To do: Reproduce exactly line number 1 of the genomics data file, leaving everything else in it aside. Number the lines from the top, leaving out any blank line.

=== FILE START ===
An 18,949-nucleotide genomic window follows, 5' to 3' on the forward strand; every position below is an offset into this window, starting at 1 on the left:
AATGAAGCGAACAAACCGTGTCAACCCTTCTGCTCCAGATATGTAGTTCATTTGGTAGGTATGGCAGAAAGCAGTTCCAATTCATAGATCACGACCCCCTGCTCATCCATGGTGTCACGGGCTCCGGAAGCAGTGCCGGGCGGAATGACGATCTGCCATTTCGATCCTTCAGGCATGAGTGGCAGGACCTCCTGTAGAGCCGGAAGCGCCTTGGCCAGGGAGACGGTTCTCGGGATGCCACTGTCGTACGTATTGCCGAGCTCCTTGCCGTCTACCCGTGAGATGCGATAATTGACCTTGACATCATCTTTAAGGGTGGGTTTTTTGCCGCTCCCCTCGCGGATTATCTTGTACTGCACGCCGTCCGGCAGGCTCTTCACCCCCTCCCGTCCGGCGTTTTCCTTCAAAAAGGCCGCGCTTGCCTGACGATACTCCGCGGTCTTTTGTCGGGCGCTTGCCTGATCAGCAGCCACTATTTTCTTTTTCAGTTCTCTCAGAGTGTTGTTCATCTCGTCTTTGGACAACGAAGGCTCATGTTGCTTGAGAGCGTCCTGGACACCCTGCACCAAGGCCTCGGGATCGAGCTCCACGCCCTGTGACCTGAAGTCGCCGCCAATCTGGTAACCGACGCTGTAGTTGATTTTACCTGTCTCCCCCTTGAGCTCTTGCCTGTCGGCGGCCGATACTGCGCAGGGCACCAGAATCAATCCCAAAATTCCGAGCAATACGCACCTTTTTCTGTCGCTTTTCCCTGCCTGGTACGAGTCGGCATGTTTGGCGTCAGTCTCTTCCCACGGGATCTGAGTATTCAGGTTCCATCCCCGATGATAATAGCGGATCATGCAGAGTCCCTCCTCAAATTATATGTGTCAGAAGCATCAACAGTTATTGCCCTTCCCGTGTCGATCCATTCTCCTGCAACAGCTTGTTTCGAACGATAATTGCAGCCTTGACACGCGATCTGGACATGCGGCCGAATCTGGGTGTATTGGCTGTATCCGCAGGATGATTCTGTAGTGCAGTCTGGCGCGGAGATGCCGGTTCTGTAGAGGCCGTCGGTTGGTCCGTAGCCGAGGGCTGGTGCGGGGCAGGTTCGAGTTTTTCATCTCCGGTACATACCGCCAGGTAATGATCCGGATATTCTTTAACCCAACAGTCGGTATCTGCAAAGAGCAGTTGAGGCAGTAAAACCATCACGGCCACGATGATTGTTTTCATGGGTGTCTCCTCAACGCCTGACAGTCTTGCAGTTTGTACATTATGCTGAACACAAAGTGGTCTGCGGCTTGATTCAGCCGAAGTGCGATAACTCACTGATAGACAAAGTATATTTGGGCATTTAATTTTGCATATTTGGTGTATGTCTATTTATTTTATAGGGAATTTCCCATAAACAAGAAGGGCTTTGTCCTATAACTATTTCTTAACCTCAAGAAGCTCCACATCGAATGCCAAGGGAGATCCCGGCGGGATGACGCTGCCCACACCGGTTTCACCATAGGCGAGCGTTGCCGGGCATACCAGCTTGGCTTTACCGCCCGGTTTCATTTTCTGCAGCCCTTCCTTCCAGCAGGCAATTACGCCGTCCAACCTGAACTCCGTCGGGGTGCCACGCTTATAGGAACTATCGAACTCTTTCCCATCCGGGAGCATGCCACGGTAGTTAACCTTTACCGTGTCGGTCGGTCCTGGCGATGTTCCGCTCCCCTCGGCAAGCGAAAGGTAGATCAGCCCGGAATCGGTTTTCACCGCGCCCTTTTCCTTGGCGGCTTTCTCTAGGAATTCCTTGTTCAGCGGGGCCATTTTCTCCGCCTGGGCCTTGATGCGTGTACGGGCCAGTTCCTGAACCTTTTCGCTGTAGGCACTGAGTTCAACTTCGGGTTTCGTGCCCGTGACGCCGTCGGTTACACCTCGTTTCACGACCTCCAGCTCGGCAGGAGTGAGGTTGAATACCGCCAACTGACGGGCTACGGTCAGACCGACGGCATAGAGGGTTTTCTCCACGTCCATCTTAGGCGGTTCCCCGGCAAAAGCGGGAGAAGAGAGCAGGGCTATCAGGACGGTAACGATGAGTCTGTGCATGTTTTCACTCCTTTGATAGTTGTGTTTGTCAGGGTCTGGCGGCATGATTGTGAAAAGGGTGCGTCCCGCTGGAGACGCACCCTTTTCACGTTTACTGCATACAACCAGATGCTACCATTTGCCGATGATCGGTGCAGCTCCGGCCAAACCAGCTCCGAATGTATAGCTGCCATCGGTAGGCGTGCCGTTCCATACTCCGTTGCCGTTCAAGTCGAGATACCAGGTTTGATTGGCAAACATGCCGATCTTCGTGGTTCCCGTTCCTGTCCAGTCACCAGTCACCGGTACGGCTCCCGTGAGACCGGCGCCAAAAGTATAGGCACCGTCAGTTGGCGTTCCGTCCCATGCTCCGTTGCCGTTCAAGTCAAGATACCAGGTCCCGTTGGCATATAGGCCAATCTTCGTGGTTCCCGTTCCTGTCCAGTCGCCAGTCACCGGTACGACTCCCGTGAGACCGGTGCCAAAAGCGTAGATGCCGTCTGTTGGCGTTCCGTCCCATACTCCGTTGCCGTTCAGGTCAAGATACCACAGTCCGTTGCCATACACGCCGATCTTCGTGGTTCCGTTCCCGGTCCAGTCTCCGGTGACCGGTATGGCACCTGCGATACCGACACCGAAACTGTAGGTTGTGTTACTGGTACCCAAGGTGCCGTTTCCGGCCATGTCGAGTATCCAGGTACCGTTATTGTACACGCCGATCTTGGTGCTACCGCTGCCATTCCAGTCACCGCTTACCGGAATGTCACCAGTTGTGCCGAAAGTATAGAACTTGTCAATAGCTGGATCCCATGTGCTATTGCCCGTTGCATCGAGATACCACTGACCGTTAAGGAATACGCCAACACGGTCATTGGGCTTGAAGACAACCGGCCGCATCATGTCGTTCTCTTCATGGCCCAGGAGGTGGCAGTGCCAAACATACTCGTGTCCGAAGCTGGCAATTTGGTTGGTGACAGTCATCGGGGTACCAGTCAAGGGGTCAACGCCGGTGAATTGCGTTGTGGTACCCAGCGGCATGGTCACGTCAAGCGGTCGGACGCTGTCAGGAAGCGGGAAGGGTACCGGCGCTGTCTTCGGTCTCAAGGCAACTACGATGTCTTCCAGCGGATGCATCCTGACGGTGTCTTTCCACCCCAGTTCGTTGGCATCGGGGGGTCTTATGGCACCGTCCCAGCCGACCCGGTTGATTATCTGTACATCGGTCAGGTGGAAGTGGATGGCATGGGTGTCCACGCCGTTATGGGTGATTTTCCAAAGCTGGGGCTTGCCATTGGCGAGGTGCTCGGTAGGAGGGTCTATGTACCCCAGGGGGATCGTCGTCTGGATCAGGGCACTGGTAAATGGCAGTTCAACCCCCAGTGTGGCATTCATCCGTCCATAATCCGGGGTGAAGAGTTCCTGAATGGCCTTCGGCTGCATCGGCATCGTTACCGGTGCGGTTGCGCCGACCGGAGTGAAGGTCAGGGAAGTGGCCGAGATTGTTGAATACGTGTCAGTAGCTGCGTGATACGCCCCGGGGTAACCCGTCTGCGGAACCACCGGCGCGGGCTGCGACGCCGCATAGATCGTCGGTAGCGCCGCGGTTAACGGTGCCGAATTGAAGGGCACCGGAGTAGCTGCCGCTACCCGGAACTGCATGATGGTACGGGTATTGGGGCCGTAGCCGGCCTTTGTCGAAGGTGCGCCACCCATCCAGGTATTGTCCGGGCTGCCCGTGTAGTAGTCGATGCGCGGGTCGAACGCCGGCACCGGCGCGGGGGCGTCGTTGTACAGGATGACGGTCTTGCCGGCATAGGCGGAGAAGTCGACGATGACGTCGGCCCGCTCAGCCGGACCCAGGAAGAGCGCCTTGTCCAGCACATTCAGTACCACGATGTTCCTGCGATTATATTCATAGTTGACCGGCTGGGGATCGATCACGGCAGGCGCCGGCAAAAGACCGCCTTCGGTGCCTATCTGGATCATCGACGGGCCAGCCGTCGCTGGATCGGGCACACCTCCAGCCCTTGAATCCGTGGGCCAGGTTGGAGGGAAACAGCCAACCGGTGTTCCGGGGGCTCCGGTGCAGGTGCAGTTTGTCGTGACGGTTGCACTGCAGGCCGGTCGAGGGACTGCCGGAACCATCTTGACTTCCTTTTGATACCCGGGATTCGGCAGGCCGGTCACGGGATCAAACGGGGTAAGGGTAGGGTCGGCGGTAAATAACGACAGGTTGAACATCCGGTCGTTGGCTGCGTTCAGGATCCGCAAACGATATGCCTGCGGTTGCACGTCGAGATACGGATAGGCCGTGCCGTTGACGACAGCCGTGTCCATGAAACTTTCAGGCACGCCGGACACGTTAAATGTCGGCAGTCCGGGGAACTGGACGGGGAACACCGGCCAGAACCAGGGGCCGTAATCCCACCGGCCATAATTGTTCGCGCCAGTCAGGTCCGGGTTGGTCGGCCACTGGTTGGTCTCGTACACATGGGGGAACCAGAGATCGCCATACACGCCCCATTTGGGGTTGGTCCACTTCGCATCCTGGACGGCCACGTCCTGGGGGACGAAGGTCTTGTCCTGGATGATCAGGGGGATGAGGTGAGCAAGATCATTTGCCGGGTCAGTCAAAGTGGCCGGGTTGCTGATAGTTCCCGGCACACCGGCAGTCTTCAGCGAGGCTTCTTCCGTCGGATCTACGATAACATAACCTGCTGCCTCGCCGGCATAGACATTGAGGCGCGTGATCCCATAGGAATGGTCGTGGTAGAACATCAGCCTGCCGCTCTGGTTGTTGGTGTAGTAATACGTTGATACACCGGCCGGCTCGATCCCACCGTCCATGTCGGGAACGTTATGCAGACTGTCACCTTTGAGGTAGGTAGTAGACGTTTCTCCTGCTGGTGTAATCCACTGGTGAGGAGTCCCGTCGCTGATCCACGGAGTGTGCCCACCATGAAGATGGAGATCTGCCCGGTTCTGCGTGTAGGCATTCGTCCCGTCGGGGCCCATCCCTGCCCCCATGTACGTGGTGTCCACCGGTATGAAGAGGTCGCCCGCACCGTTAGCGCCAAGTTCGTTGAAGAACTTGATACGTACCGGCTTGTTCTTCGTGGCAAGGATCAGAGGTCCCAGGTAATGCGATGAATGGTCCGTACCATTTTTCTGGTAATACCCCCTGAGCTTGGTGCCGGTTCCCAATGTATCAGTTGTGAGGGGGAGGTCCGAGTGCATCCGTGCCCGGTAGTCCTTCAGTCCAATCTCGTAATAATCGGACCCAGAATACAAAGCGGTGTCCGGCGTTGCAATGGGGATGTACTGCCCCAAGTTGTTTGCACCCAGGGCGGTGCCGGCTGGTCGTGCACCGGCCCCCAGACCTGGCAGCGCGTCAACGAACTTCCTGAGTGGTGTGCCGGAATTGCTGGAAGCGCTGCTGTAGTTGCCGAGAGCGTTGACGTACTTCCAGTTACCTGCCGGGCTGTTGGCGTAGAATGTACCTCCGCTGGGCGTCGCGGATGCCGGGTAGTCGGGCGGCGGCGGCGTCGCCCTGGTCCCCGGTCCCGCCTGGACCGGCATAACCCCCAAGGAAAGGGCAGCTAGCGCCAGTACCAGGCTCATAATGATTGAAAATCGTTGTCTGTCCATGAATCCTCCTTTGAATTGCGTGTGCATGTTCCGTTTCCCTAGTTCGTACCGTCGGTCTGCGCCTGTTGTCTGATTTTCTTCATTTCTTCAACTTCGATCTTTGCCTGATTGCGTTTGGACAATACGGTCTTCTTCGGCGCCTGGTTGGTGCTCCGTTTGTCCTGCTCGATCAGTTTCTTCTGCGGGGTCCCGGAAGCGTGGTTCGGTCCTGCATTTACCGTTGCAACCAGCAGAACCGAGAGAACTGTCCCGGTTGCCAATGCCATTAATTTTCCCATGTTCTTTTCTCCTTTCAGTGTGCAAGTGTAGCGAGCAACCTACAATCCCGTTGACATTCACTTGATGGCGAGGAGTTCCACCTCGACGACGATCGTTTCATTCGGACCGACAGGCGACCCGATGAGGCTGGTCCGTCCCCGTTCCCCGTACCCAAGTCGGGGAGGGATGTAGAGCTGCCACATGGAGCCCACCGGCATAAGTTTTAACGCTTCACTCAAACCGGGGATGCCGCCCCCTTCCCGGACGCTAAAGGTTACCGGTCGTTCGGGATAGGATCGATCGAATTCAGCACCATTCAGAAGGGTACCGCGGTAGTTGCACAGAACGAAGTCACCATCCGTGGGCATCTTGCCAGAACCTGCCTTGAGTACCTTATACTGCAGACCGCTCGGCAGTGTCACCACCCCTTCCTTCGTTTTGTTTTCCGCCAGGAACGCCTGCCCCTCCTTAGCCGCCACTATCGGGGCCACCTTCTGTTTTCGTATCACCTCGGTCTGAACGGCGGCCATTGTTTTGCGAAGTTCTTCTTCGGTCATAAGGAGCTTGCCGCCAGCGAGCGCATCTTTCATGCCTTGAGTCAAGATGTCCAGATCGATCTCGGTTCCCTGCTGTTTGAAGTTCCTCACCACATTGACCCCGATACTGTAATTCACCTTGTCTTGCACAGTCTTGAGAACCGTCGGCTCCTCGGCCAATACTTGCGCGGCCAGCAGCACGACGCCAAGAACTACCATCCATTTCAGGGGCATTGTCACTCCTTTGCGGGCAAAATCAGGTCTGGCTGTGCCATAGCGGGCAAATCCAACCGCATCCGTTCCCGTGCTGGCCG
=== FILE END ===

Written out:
An 18,949-nucleotide genomic window follows, 5' to 3' on the forward strand; every position below is an offset into this window, starting at 1 on the left: